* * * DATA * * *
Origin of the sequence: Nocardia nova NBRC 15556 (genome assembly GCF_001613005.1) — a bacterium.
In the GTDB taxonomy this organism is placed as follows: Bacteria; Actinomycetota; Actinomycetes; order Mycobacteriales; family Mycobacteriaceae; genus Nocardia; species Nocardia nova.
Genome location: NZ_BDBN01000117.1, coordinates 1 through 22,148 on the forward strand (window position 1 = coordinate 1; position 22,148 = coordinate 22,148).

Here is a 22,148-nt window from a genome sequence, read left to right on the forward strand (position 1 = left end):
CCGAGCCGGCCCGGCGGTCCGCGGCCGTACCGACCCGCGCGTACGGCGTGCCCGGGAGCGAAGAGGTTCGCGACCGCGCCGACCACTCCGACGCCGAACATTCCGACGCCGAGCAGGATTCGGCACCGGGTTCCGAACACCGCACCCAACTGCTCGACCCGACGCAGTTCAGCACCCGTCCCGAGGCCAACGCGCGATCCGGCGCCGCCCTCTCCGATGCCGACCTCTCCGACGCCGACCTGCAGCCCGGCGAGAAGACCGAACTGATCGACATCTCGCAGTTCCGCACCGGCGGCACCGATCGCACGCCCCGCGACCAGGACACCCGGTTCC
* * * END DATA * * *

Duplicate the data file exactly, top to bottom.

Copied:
Origin of the sequence: Nocardia nova NBRC 15556 (genome assembly GCF_001613005.1) — a bacterium.
In the GTDB taxonomy this organism is placed as follows: Bacteria; Actinomycetota; Actinomycetes; order Mycobacteriales; family Mycobacteriaceae; genus Nocardia; species Nocardia nova.
Genome location: NZ_BDBN01000117.1, coordinates 1 through 22,148 on the forward strand (window position 1 = coordinate 1; position 22,148 = coordinate 22,148).

Here is a 22,148-nt window from a genome sequence, read left to right on the forward strand (position 1 = left end):
CCGAGCCGGCCCGGCGGTCCGCGGCCGTACCGACCCGCGCGTACGGCGTGCCCGGGAGCGAAGAGGTTCGCGACCGCGCCGACCACTCCGACGCCGAACATTCCGACGCCGAGCAGGATTCGGCACCGGGTTCCGAACACCGCACCCAACTGCTCGACCCGACGCAGTTCAGCACCCGTCCCGAGGCCAACGCGCGATCCGGCGCCGCCCTCTCCGATGCCGACCTCTCCGACGCCGACCTGCAGCCCGGCGAGAAGACCGAACTGATCGACATCTCGCAGTTCCGCACCGGCGGCACCGATCGCACGCCCCGCGACCAGGACACCCGGTTCC